According to the present invention, a capacitor structure for use in a voltage regulator circuit or other circuit for stabilizing a node is formed as a P-well floating gate NMOS transistor. By first erasing the transistor prior to use in the circuit, the threshold voltage of the transistor can be made negative. As a result, the capacitor turns on and is in a state where the capacitance is essentially voltage-independent even when zero volts is applied to the capacitor. Consequently, precise voltage regulation or node stabilization is possible even during initial use of the circuit.
FIG. 3 shows an NMOS floating gate transistor 30 for use as a capacitor according to one embodiment of the present invention. Transistor 30 has a channel 31 extending between an N+ source region 32 and an N+ drain region 33 formed in a P-well 34. P-well 34 is formed in a deep N-well 35, which is formed in a P-type substrate 36. A P+and N+region at P-well 34 and deep N-well 35 are formed as a P-well contact 37 and an N-well contact 38, respectively. A floating gate 39 is insulated from the surface of P-well 34 by a thin tunneling oxide layer 35 extending over the entire length of channel 31 and portions of both N+ source 32 and N+ drain 33. It should be noted that tunneling oxide layer 35 may be of varying lengths, such as extending only over a portion of N+ drain 33, wherein the remaining surface of P-well 34 has a thick gate oxide layer formed thereon. A control gate 40 is insulated from floating gate 39 by an insulating layer 41.
Transistor 30 can be erased by biasing the substrate to a higher positive voltage than the control gate to force the electrons from the floating gate. For example, an erase operation can be performed by applying approximately 20 volts to N+ source 32, N+ drain 33, P-well 34 (via P-well contact 37), and deep N-well 35 (via N-well contact 38) while control gate 40 is grounded. The equal bias voltages applied to N+ source 32, N+ drain 33, P-well 34, and deep N-well 35 attract electrons stored in floating gate 39. As a result, electrons tunnel from floating gate 39 across the entire length of tunneling oxide layer 35 into channel 31, source 32, and drain 33 to erase transistor 30. As a result, the threshold voltage can be lowered to a negative voltage, such as between -2 and -2.5 V.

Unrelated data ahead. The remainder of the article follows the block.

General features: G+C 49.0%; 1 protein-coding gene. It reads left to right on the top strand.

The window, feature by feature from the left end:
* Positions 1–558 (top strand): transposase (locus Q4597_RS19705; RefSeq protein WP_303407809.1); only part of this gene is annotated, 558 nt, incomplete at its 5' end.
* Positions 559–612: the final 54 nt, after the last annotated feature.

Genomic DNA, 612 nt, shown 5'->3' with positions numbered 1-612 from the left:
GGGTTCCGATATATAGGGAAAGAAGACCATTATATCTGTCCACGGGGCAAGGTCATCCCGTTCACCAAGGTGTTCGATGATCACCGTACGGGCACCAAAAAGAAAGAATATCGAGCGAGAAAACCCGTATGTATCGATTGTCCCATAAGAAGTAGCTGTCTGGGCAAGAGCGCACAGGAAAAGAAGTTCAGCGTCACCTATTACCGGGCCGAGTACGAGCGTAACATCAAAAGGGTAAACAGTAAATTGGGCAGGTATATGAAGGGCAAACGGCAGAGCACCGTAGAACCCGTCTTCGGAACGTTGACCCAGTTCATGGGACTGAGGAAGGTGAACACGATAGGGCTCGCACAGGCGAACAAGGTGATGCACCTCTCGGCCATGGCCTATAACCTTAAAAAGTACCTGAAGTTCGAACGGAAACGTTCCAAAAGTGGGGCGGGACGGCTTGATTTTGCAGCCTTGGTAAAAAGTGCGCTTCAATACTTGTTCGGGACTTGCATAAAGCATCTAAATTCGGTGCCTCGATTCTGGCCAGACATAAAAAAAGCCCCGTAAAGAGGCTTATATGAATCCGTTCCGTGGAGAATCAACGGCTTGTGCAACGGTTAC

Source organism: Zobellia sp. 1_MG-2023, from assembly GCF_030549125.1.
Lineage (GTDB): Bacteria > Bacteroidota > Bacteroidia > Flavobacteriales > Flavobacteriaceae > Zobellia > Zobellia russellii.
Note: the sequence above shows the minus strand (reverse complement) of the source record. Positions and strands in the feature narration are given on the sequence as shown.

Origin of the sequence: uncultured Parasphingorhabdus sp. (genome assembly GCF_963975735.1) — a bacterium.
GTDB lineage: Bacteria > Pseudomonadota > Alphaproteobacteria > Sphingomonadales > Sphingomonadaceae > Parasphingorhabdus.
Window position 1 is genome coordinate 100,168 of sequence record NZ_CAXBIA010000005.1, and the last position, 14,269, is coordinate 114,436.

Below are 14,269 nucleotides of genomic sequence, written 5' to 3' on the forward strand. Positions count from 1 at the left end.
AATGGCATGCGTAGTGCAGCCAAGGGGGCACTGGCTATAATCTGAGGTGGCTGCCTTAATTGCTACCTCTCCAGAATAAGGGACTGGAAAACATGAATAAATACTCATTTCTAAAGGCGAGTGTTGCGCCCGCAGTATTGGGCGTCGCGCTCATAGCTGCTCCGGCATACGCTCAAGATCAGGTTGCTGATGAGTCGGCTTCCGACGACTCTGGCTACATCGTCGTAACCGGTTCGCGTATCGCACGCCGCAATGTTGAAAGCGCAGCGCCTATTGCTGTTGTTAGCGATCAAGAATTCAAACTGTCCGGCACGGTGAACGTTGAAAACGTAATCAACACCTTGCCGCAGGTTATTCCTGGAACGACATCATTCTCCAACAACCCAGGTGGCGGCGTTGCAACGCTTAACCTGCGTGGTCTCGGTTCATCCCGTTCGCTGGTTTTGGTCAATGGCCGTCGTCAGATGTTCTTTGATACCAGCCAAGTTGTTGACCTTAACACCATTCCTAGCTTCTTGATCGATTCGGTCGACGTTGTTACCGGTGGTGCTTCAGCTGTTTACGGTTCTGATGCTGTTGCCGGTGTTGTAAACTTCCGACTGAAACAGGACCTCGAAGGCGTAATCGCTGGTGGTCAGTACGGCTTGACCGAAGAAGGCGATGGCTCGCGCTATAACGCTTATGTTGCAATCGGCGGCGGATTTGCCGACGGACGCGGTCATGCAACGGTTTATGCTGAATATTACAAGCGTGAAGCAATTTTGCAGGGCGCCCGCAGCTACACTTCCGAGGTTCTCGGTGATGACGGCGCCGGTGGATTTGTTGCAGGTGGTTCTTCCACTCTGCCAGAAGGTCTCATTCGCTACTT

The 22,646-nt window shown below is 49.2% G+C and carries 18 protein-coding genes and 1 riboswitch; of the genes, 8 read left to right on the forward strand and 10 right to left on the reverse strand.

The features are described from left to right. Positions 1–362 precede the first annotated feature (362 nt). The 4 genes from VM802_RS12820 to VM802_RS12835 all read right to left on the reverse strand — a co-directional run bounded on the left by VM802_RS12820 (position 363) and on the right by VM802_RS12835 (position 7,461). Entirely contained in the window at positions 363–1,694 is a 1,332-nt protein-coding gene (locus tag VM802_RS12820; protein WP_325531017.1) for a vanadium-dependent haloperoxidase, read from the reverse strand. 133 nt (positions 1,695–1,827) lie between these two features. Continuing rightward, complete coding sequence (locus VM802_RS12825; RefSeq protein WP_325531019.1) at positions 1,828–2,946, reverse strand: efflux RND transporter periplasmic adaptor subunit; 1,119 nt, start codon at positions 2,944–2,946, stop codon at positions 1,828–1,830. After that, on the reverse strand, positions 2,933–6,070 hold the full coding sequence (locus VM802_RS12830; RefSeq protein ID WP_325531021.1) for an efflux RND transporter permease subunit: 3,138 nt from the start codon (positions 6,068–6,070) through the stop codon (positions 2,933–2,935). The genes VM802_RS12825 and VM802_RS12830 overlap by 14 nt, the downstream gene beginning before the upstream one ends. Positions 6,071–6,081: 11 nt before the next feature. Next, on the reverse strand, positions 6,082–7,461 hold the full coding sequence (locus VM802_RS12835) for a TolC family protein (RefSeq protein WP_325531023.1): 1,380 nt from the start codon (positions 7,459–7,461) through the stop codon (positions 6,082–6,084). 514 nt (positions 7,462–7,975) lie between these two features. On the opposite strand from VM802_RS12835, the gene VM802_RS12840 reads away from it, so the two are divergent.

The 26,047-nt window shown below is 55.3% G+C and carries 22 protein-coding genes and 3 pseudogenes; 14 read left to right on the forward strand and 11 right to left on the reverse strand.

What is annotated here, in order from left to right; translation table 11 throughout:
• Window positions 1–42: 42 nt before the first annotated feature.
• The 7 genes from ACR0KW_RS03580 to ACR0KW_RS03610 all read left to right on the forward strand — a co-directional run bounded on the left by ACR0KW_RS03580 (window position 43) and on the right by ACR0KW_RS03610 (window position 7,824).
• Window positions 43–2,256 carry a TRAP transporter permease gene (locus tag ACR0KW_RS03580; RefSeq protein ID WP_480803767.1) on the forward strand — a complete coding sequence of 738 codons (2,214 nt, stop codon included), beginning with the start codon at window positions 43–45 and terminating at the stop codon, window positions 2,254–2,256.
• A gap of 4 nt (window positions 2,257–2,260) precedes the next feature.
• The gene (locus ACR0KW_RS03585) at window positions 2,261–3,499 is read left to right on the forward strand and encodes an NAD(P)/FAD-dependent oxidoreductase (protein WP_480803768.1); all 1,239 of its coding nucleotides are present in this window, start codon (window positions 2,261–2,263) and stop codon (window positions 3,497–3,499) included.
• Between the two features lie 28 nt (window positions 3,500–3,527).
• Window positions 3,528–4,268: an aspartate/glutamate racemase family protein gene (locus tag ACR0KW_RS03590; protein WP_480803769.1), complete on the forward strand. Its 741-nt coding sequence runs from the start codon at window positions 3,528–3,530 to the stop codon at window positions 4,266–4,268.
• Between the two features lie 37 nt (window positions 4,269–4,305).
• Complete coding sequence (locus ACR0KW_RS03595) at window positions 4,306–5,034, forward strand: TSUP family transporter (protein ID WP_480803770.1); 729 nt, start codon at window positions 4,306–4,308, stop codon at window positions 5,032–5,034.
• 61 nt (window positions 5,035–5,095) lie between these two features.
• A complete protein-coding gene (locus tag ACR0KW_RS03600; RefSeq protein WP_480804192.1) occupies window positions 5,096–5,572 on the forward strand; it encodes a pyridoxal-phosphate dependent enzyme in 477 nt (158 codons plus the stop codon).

Accordingly, transistor 30, in its normal or erased state, will turn on even when there is a zero voltage drop between the control gate and the substrate. FIG. 4 shows a typical curve representing the capacitance the P-well NMOS transistor 30 as a function of the gate-to-substrate voltage V.sub.gs. As V.sub.gs is increased, transistor 30 goes from an accumulation state to a depletion state. At low frequencies, transistor 30 goes to an inversion state when V.sub.gs =V.sub.t, and the capacitance sharply rises to a constant capacitance, namely the gate oxide capacitance C.sub.ox of the transistor. As is apparent from FIG. 4, the capacitance is essentially constant whenever V.sub.gs is non-negative due to a negative threshold voltage. In other words, any voltage above V.sub.t applied to the control gate forces electrons from the P-substrate toward the surface, which inverts the silicon at the surface to create an N-type channel, resulting in a constant MOS capacitance.
Therefore, after erasing, transistor 30 may be utilized as capacitor C2 in voltage regulator circuit 10 of FIG. 1 to improve voltage regulation. Referring to FIGS. 1 and 3, control gate 40 is connected to node A, while N+ source 32, N+ drain 33, P-well 34 (via P-well contact 37), and deep N-well 35 (via N-well contact 38) are connected to ground. Thus, even at initialization, when node A is at zero volts, the capacitance of capacitor C2 is essentially voltage-independent, thereby allowing precise voltage regulation according to equation (3) above.
The above-described embodiments of the present invention are merely meant to be illustrative and not limiting. It will thus be obvious to those skilled in the art that various changes and modifications may be made without departing from this invention in its broader aspects. Even though described for use in a voltage regulator circuit, such a floating gate capacitor can be used in any circuit desiring node stabilization. Furthermore, other types of floating gate capacitors and methods for erasing the capacitor to reduce the threshold voltage to a negative value in accordance with the present invention are also suitable even though not described herein. Therefore, the appended claims encompass all such changes and modifications as fall within the true spirit and scope of this invention.